Emerging trends

As the elections draw closer, competition between parties seems to be only one of the issues.

There are two important phenomena. The first is the incumbent Justice and Development Party’s (AKP) ability to hold onto its electoral mass. The second issue is how substantial is the measured attrition in the AKP’s support. Is it circumstantial or a lasting trend?

Electors are aware that the AKP has created a critical support base (called an electoral nucleus) that has kept it winning successive elections since 2002. But this time public opinion polls indicate a fall that may forbid a fourth electoral victory, although the party at this point emerges as the top contestant (around 40 percent).

Attrition in the nucleus may be due to two factors: 1) The AKP is becoming less able to repeat the achievements that carried it to victory in previous elections. 2) The AKP is losing the consistency between its rhetoric and deeds, or the values it claims to hold and implementations that contradict them. This alludes to a crisis of confidence that is growing between the party leadership and the rank and file.

If we surmise that these are the factors that have led to the attenuation of party support, how much of it may be attributed to the rising competitive ability of other parties and how much of it is due to the AKP’s own failure? We do not yet have a definite answer to these questions.

Yet some research results point to the fact that several perceived failures (especially in foreign policy and polarization tactics in internal politics) can no longer be balanced with economic achievements. The middle income trap has tightened its grip a failure to build an efficient economy supported by sustainable, high-technology-driven production a lack of transparency in government transactions and political concerns over economic rationality are among the factors that have halted economic growth and increased unemployment. The ideologically driven educational system does not provide the qualified manpower needed for a modern economy and society.

Can this situation be called the beginning of the questioning of the quotIslamist project” represented by the AKP? This is a legitimate question because the conservative and the pious members of the electorate have witnessed the failure of the grandiose “New Ottomanism” that was envisaged to carry Turkey into regional leadership. The excessive overconfidence experienced as a result of the launch of New Ottomanism as the basis of Turkish foreign policy (at least in the near abroad) has led to great disappointment that has not yet been compensated for by other means.

Secondly, graft and corruption that are more than hearsay have led to an attenuation of the moral values that carried the AKP to power in the first place. This party’s efforts to upgrade Turkey’s legal, political and economic standards by bringing them closer to universal standards in its first two terms in office seems to have been reversed. The rule of law has been replaced by arbitrariness. Anti-corruption initiatives have been interpreted as a coup against the government and averted by the reshuffling of established judicial and law enforcement agencies.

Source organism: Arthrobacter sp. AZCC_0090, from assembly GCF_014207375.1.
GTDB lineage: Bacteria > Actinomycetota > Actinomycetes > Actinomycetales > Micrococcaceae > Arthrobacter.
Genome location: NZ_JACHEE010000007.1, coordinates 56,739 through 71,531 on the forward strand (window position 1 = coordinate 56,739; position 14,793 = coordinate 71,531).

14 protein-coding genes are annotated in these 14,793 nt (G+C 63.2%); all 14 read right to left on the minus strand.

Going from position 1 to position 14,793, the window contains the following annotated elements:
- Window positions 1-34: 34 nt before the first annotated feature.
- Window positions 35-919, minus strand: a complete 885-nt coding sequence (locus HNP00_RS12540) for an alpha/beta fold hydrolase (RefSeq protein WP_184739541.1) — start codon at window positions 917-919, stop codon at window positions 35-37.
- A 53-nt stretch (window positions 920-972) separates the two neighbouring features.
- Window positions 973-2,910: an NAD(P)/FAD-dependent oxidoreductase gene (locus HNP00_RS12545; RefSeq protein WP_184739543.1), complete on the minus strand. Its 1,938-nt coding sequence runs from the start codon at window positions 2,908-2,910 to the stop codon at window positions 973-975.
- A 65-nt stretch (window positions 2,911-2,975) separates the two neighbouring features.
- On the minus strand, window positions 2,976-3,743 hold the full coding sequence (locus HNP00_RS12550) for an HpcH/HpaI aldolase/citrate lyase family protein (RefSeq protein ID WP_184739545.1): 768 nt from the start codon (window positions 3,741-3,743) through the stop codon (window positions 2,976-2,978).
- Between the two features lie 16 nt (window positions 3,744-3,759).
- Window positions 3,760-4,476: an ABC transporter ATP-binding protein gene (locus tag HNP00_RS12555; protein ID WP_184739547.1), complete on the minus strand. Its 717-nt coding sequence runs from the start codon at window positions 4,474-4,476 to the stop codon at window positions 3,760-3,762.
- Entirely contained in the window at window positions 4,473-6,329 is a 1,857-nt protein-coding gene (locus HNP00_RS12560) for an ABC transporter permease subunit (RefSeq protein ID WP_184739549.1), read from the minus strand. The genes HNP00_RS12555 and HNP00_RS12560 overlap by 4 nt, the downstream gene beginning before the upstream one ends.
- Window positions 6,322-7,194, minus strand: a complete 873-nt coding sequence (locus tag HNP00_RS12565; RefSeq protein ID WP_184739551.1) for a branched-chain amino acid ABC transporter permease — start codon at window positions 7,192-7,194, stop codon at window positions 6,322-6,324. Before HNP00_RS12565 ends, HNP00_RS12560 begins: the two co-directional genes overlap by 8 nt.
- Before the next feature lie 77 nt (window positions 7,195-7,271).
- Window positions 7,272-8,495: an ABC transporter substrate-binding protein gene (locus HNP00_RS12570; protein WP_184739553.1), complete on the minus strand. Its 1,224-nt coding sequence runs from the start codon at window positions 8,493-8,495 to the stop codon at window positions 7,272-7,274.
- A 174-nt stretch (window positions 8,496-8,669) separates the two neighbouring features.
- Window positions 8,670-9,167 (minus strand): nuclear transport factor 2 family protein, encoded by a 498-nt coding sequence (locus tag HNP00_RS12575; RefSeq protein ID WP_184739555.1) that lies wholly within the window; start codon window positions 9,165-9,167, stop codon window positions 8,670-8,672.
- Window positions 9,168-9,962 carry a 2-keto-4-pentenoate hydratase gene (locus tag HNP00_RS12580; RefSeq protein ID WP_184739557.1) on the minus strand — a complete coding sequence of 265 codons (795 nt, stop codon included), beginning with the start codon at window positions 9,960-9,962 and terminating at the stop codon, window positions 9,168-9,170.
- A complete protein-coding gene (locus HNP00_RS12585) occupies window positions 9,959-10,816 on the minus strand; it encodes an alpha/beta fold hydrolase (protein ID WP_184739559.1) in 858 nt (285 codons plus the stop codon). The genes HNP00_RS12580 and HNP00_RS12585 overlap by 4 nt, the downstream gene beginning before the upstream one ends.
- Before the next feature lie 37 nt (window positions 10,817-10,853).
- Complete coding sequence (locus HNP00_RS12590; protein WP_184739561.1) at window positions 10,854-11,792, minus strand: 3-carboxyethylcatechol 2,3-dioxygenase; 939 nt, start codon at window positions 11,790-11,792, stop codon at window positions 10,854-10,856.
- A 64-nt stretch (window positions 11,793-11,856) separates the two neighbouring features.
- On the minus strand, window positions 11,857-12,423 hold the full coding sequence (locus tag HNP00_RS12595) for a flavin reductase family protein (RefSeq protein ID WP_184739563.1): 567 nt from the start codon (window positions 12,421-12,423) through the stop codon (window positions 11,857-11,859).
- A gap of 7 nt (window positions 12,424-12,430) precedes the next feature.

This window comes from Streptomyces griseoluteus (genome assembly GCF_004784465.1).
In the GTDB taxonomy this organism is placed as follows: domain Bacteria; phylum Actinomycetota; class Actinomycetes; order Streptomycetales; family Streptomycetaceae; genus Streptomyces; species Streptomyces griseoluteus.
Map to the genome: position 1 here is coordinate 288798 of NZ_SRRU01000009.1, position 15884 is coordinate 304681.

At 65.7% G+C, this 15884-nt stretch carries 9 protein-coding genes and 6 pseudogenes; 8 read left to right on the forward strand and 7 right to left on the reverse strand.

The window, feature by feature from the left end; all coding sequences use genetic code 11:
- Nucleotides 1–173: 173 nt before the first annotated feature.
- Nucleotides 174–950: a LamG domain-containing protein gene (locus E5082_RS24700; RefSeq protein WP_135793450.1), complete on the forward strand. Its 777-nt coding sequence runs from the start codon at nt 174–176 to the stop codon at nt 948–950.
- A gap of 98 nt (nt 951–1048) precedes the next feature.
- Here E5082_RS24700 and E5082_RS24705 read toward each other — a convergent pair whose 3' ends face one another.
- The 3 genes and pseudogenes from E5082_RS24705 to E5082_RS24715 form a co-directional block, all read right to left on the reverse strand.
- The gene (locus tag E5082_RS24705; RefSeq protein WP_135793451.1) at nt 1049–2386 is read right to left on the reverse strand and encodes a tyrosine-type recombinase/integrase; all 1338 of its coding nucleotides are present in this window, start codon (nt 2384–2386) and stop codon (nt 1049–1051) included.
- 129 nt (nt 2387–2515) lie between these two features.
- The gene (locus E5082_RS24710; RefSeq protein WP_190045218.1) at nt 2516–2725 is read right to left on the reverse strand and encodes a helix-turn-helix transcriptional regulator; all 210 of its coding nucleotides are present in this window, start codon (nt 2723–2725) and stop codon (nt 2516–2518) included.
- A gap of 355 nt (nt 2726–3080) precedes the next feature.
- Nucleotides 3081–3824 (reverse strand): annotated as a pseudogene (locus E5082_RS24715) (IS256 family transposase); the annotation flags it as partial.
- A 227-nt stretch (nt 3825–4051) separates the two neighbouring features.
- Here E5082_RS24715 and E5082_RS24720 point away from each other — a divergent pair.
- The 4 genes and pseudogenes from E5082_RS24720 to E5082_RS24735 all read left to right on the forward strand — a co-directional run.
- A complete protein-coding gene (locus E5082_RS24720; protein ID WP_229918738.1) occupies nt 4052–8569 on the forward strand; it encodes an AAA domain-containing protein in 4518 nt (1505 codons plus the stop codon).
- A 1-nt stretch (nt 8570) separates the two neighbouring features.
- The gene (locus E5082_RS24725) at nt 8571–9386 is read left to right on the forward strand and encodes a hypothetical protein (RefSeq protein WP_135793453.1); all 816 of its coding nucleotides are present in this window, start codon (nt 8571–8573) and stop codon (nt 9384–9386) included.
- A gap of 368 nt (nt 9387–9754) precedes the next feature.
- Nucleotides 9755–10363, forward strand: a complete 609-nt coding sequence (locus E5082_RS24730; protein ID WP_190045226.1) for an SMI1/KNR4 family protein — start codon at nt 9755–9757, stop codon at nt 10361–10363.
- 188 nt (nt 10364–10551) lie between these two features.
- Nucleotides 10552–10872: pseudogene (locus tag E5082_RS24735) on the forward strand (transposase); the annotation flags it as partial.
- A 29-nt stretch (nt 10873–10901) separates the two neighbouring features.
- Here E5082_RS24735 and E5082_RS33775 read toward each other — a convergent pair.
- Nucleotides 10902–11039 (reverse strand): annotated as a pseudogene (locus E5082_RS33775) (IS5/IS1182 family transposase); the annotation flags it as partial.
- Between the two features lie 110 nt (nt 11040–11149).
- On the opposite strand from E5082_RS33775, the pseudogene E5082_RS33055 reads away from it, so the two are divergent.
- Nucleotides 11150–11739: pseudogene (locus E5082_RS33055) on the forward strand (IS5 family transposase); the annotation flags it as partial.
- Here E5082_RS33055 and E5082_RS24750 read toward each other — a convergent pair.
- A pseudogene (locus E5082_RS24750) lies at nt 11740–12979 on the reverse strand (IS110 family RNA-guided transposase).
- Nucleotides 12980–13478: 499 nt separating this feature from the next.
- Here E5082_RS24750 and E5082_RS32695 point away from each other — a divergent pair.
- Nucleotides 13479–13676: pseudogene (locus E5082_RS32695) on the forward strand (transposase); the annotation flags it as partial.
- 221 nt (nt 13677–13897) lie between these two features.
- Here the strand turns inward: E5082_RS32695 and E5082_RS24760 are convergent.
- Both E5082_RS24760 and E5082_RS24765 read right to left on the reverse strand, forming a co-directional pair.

All of these left an imprint on the conservative and pious groups that value the religious principles of justice, honesty and virtuousness. However, their nascent criticism has not yet turned into self-judgment of their loyalty to the party or the party’s integrity.

The AKP leadership’s efforts to put the blame on foreign powers (enemies) and their internal accomplices worked in the first instance, but is far from being convincing now.

The electoral nucleus of the AKP is faced with another challenge besides the discrepancy between the party leadership’s declared values and deeds, and party practice and promises. This is the transformation of the “Islamist project/movementquot into a disciplined party structure and carrying it one step forward and putting it under the strict control of one man. This transformation is formulized by abandoning the 150-year-old parliamentary system and adopting a presidential system. People are increasingly aware of the fact that this is not a systemic necessity but the desire of the AKP leadership (especially the president) to consolidate their power and become more unaccountable.

This phenomenon puts a great burden on the voters of the AKP. The election results will show how they will respond to the moral and political challenge they face. Their decision will reveal what kind of a society the Turkish people want to be.